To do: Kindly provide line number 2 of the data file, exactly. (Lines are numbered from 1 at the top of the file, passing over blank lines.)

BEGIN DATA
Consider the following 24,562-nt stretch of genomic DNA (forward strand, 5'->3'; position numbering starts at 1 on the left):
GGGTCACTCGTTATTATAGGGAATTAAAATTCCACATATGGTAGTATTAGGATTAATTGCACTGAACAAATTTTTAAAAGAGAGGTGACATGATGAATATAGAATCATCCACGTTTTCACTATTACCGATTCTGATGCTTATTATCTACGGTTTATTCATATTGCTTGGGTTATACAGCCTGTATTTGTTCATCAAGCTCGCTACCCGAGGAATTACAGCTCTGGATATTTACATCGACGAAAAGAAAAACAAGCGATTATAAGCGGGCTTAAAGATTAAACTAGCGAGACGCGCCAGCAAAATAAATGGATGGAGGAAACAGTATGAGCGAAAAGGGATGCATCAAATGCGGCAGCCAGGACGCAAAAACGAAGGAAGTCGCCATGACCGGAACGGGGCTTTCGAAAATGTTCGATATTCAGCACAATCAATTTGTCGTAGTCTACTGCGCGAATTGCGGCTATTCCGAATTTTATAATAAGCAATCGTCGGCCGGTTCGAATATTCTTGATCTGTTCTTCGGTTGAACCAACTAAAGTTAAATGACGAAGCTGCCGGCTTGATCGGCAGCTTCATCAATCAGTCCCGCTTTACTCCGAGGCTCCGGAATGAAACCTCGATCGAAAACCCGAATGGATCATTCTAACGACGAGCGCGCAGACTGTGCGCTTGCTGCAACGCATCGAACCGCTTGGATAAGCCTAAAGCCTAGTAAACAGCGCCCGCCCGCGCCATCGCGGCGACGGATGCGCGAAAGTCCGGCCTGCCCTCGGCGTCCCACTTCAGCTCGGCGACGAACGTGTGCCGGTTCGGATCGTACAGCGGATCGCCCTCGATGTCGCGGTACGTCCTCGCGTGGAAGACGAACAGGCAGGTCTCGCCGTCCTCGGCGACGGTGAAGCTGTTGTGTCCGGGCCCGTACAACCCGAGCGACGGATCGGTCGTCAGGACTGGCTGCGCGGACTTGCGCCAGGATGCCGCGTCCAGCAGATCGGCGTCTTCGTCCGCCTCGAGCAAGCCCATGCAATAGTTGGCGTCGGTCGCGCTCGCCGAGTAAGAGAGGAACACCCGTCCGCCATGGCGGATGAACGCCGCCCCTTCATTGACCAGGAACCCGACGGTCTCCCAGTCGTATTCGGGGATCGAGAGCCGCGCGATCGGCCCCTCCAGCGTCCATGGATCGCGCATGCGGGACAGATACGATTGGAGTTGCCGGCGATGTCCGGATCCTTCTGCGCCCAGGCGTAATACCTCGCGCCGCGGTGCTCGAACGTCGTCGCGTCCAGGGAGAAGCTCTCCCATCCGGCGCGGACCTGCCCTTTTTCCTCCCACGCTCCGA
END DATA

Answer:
GGGTCACTCGTTATTATAGGGAATTAAAATTCCACATATGGTAGTATTAGGATTAATTGCACTGAACAAATTTTTAAAAGAGAGGTGACATGATGAATATAGAATCATCCACGTTTTCACTATTACCGATTCTGATGCTTATTATCTACGGTTTATTCATATTGCTTGGGTTATACAGCCTGTATTTGTTCATCAAGCTCGCTACCCGAGGAATTACAGCTCTGGATATTTACATCGACGAAAAGAAAAACAAGCGATTATAAGCGGGCTTAAAGATTAAACTAGCGAGACGCGCCAGCAAAATAAATGGATGGAGGAAACAGTATGAGCGAAAAGGGATGCATCAAATGCGGCAGCCAGGACGCAAAAACGAAGGAAGTCGCCATGACCGGAACGGGGCTTTCGAAAATGTTCGATATTCAGCACAATCAATTTGTCGTAGTCTACTGCGCGAATTGCGGCTATTCCGAATTTTATAATAAGCAATCGTCGGCCGGTTCGAATATTCTTGATCTGTTCTTCGGTTGAACCAACTAAAGTTAAATGACGAAGCTGCCGGCTTGATCGGCAGCTTCATCAATCAGTCCCGCTTTACTCCGAGGCTCCGGAATGAAACCTCGATCGAAAACCCGAATGGATCATTCTAACGACGAGCGCGCAGACTGTGCGCTTGCTGCAACGCATCGAACCGCTTGGATAAGCCTAAAGCCTAGTAAACAGCGCCCGCCCGCGCCATCGCGGCGACGGATGCGCGAAAGTCCGGCCTGCCCTCGGCGTCCCACTTCAGCTCGGCGACGAACGTGTGCCGGTTCGGATCGTACAGCGGATCGCCCTCGATGTCGCGGTACGTCCTCGCGTGGAAGACGAACAGGCAGGTCTCGCCGTCCTCGGCGACGGTGAAGCTGTTGTGTCCGGGCCCGTACAACCCGAGCGACGGATCGGTCGTCAGGACTGGCTGCGCGGACTTGCGCCAGGATGCCGCGTCCAGCAGATCGGCGTCTTCGTCCGCCTCGAGCAAGCCCATGCAATAGTTGGCGTCGGTCGCGCTCGCCGAGTAAGAGAGGAACACCCGTCCGCCATGGCGGATGAACGCCGCCCCTTCATTGACCAGGAACCCGACGGTCTCCCAGTCGTATTCGGGGATCGAGAGCCGCGCGATCGGCCCCTCCAGCGTCCATGGATCGCGCATGCGGGACAGATACGATTGGAGTTGCCGGCGATGTCCGGATCCTTCTGCGCCCAGGCGTAATACCTCGCGCCGCGGTGCTCGAACGTCGTCGCGTCCAGGGAGAAGCTCTCCCATCCGGCGCGGACCTGCCCTTTTTCCTCCCACGCTCCGA